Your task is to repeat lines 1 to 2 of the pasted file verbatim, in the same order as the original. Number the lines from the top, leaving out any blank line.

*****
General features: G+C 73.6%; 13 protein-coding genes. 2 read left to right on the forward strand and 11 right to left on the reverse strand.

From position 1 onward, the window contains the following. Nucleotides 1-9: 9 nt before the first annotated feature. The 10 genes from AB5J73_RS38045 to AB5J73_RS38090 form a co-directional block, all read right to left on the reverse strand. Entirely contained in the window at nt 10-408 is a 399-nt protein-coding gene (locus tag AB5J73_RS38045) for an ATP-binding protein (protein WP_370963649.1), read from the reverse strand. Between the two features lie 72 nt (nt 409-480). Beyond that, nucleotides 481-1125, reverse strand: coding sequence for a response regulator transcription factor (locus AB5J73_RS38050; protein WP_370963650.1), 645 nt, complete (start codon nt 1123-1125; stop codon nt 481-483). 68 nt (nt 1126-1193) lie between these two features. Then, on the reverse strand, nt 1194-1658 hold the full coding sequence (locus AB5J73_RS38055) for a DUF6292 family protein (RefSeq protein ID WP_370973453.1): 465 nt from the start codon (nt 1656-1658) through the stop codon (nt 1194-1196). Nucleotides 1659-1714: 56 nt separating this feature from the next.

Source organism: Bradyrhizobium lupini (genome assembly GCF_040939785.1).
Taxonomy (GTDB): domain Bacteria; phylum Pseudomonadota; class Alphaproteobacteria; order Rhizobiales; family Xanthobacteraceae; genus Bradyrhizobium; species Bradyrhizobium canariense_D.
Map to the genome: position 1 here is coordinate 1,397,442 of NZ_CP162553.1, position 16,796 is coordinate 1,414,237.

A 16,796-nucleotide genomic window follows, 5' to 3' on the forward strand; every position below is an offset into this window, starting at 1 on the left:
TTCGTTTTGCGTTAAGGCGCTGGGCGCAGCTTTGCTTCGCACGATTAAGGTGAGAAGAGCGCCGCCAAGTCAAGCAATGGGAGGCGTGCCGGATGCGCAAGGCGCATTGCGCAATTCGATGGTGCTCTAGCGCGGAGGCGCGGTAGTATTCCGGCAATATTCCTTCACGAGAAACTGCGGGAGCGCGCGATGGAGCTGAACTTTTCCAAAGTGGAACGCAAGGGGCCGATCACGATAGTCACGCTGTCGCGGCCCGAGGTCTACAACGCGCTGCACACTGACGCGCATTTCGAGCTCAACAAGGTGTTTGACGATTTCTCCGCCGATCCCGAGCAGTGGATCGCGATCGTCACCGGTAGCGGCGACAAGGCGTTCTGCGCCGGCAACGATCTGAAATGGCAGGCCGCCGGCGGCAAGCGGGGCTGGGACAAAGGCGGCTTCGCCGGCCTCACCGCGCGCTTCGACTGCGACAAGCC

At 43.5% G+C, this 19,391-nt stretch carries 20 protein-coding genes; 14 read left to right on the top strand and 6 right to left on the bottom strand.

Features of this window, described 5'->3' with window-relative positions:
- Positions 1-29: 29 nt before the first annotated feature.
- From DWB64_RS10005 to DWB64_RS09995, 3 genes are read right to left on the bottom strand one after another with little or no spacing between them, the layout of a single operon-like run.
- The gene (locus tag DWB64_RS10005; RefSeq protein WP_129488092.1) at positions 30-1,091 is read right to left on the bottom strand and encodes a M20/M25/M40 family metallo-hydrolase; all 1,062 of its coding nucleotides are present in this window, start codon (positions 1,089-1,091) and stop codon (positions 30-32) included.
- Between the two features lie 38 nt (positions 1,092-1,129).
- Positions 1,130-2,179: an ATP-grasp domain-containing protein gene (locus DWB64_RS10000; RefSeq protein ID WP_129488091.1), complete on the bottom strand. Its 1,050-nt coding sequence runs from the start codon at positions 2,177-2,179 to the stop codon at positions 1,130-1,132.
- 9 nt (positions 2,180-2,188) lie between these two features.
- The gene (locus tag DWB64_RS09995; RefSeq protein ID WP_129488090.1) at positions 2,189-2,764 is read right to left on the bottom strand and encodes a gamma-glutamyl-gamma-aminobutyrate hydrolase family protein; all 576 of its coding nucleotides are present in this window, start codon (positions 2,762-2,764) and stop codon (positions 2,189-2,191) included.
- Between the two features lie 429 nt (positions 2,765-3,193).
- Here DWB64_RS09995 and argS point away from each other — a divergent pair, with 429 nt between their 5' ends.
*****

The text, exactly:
General features: G+C 73.6%; 13 protein-coding genes. 2 read left to right on the forward strand and 11 right to left on the reverse strand.

From position 1 onward, the window contains the following. Nucleotides 1-9: 9 nt before the first annotated feature. The 10 genes from AB5J73_RS38045 to AB5J73_RS38090 form a co-directional block, all read right to left on the reverse strand. Entirely contained in the window at nt 10-408 is a 399-nt protein-coding gene (locus tag AB5J73_RS38045) for an ATP-binding protein (protein WP_370963649.1), read from the reverse strand. Between the two features lie 72 nt (nt 409-480). Beyond that, nucleotides 481-1125, reverse strand: coding sequence for a response regulator transcription factor (locus AB5J73_RS38050; protein WP_370963650.1), 645 nt, complete (start codon nt 1123-1125; stop codon nt 481-483). 68 nt (nt 1126-1193) lie between these two features. Then, on the reverse strand, nt 1194-1658 hold the full coding sequence (locus AB5J73_RS38055) for a DUF6292 family protein (RefSeq protein ID WP_370973453.1): 465 nt from the start codon (nt 1656-1658) through the stop codon (nt 1194-1196). Nucleotides 1659-1714: 56 nt separating this feature from the next.